TPG and Vocus – New Challengers For Telstra and Optus

TPG and Vocus stepping Up their Telco Challenge against Telstra and Optus

TPG and Vocus stepping Up Their Telco Challenge against Telstra and Optus

The dynamics at play in the Australia telco market have seen mergers and acquisitions creating stronger competitive forces. TPG, the second largest fixed line broadband provider, and Vocus have been making tremendous investments. This has positioned them among the fiercest competitors to Telstra and Optus.

If there is one aspect that can aptly describe the Aussie telco industry, it is competitive market pressure. Every company is putting its best foot forward to see to it that they gain considerable market share and expand their network coverage.

The TPG Challenge

Currently, TPG has over 1.7 million subscribers to its fixed line broadband services. Apart from Telstra, there is no other telco that has an IP based network which transmits data and voice network, voice-enabled IP network, fully converged video, voice, and data IP-based access network, and covers the same geography as TPG.

TPG’s New Retail Arm

In a bid to sell its wholesale FTTB (fiber-to-the-basement) service to residential customers, the TPG company was required by the government to form a separate arm. The step was necessary because FTTB network will act as a competiror to the National Broadband Network (NBN).

The retail arm TPG was formed, named Wondercom and TPG’s retail customers were transferred to it. The FTTB+ package that TPG offers, promises download speeds of between 50 and 100 Mbps. This is a stiff challenge to Telstra and Optus, particularly since TPG’s pricing is much keener.

Cloud Hosting

In 2011, TPG Telecom officially ventured into the cloud computing space by purchasing IntraPower for more than twice its market price. According to TPG’s Executive Chairman, the acquisition was to help the company expand its product offering, especially to assist TPG in focusing on small and medium enterprises. This deliberate TPG differentiation introduced a new competition dimension to Telstra and the NBN.

The Pipe Networks Infrastructure

In November 2009, TPG and Pipe Networks entered into a Merger Implementation Agreement, under which, TPG bought 2.9 million shares of Pipe Networks at $6.30 per share. The details of the deal were that TPG would acquire Pipe’s Pacific Cable submarine cable system and the fiber-optic assets from Sydney to Guam. The main driver of this deal, from TPG’s point of view was to position themselves as a fully integrated telco, with a wide spectrum of offerings, appealing to multiple segments.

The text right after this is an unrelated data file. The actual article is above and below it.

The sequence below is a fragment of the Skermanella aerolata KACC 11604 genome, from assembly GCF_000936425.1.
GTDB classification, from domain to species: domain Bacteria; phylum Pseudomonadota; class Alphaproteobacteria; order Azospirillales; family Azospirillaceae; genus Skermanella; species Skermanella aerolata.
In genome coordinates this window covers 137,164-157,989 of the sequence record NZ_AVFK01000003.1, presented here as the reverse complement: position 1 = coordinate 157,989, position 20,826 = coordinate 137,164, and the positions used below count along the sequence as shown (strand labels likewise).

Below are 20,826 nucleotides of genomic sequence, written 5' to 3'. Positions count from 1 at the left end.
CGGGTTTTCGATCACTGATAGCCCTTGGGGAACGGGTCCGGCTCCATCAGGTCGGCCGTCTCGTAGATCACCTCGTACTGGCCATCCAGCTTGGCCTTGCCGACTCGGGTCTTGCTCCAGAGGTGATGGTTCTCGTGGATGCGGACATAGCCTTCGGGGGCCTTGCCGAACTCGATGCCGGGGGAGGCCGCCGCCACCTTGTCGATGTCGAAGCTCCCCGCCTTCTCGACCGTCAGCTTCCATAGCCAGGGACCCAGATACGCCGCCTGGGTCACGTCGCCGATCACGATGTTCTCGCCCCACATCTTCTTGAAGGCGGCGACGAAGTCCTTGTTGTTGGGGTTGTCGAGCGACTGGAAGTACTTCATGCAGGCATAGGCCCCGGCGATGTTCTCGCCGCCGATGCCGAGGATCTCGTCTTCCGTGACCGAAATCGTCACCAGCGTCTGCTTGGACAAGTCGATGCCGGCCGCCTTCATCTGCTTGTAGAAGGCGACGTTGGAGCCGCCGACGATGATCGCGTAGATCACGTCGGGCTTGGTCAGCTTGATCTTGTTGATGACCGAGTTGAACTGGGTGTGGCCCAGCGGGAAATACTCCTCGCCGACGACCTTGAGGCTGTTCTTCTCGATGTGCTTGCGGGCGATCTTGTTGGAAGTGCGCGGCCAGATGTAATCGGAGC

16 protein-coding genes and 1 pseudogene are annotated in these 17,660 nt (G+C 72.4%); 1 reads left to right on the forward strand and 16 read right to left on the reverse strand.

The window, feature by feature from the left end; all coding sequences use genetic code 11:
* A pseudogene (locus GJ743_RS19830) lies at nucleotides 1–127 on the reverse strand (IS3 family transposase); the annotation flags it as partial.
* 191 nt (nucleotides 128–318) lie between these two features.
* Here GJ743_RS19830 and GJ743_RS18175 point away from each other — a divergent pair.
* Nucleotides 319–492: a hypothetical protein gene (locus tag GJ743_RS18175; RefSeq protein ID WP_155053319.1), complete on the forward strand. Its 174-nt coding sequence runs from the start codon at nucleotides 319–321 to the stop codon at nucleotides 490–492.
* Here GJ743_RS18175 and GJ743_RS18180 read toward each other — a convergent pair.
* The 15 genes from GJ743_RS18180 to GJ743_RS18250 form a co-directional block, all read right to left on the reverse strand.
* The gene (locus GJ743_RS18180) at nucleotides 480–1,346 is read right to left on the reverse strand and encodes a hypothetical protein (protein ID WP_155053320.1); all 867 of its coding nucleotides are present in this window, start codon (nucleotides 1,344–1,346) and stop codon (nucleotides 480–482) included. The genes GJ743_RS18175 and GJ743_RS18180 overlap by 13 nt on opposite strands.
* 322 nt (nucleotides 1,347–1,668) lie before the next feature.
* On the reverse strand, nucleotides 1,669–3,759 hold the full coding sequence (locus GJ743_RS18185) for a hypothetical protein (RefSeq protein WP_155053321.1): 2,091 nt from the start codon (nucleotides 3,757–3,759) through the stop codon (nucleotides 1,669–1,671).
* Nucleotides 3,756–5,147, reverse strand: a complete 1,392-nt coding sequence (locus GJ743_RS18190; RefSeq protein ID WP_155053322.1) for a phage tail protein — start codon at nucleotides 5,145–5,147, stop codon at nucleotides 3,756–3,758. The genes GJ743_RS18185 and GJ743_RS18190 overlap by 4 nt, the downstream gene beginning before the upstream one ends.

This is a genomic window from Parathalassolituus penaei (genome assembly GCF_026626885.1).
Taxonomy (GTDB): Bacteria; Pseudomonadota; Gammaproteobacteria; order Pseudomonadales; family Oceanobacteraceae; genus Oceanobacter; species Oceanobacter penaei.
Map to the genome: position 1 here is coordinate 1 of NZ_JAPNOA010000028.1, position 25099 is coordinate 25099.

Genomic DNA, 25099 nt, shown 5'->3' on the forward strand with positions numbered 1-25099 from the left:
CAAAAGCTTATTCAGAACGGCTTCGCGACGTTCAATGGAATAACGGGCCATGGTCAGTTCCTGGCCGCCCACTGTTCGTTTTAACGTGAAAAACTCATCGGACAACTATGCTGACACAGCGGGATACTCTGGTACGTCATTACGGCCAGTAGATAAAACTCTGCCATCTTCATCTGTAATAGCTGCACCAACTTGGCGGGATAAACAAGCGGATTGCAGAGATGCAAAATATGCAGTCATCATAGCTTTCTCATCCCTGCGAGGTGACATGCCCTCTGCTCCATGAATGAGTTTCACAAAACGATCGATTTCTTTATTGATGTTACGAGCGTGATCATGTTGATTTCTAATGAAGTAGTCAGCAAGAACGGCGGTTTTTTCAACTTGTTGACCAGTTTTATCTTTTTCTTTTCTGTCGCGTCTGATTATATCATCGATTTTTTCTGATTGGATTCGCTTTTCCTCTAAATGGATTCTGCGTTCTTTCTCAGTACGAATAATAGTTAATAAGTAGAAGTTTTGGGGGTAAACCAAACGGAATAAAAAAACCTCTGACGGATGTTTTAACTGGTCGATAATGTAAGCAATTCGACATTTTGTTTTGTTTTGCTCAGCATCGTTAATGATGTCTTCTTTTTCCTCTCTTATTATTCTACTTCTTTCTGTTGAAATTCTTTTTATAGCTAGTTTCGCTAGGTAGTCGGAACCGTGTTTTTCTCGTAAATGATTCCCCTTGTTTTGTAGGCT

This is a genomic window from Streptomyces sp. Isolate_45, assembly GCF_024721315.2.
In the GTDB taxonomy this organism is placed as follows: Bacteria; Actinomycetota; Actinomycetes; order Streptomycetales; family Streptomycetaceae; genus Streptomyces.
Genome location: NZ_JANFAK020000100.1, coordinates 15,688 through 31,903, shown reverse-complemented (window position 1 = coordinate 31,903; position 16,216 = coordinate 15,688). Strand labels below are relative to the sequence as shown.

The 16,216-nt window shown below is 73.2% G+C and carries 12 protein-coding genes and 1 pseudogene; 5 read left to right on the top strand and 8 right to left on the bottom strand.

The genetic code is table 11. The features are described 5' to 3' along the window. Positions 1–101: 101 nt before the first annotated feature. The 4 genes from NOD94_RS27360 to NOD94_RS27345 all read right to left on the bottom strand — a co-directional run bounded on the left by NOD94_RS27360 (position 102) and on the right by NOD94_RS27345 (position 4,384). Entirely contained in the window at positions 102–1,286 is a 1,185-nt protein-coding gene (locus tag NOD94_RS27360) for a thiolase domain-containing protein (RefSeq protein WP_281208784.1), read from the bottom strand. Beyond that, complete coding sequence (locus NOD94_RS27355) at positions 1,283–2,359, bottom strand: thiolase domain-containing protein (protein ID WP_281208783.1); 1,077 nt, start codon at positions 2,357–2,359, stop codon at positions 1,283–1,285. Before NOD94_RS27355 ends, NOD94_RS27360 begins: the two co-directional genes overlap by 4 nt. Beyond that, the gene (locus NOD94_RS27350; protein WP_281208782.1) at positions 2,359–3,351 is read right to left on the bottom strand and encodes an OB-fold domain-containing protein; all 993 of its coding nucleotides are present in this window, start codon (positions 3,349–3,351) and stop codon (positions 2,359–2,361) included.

The extensive metropolitan dark fiber network owned by Pipe has enhanced the capabilities of TPG as a data communications provider. This puts it at odds with Telstra and Optus.

TPG’s 2.5GHz Spectrum Band Investment

In the 2013 auction of 700MHz and 2.5GHz spectrum bands, TPG was a surprise winner, bagging 2x 10MHz spectrum in the 2.5GHz band for a total investment of $13.5 million. Even though Telstra and Optus also got a considerable share of the spectrum, it was TPG’s entry that caused jitters among the competition. Currently, TPG doesn’t have any mobile network infrastructure that it owns. It is a reseller for Optus mobile services.

According to TPG, the 2.5GHz spectrum is a much-valued asset and will give the company the opportunity to offer value-adding and innovative products to its customers especially in the wireless broadband market.

In addition to those investments, TPG has committed to invest in extra capacity in the Hawaiki Transpacific Submarine Cable System which stretches 15,000 km from Australia through New Zealand and on to Hawaii – thereby connecting the US West Coast.

Vocus Competitive Edge

Vocus is a second-tier telco just like TPG, but it is a real challenger to Telstra and Optus. It has invested in strategic assets and gone into mergers and acquisitions to bolster its position in the telco industry.

  • Vocus Merger with M2 Communications:
    This merger created a $3 billion telco titan which can realistically fight in the highly competitive and mature Australian telco industry. This move was purely driven by the consolidation trend in the market where companies such as iiNet and AAPT entered into merger arrangements with TPG Telecom.
  • Acquisition of Nextgen Networks:
    This acquisition saw Vocus spend $861 million in exchange for the Nextgen Networks company together with the Australia Singapore Cable and the North West Cable System. Nextgen Networks will give Vocus the advantage of owning the largest (17,000 km) national fibre backhaul network that positions it as an infrastructure-based telco.

Previously, Vocus had acquired FX Networks for $107.7 million and Amcom Telecommunications to consolidate its competitive position in the market.

Looking at the aggressiveness with which Vocus and TPG are gaining ground in the telco market, Telstra and Optus need to watch them closely. The incumbents may, before TPG in particular are done, have to refine their approach, if they are to remain competitive and retain customers in the face of such naked ambition.



Neil Aitken

Having worked in 3 countries for 4 telcos on both voice and data products, Neil is in a position to give you the inside track. Get beyond the marketing messages to the best plan for you.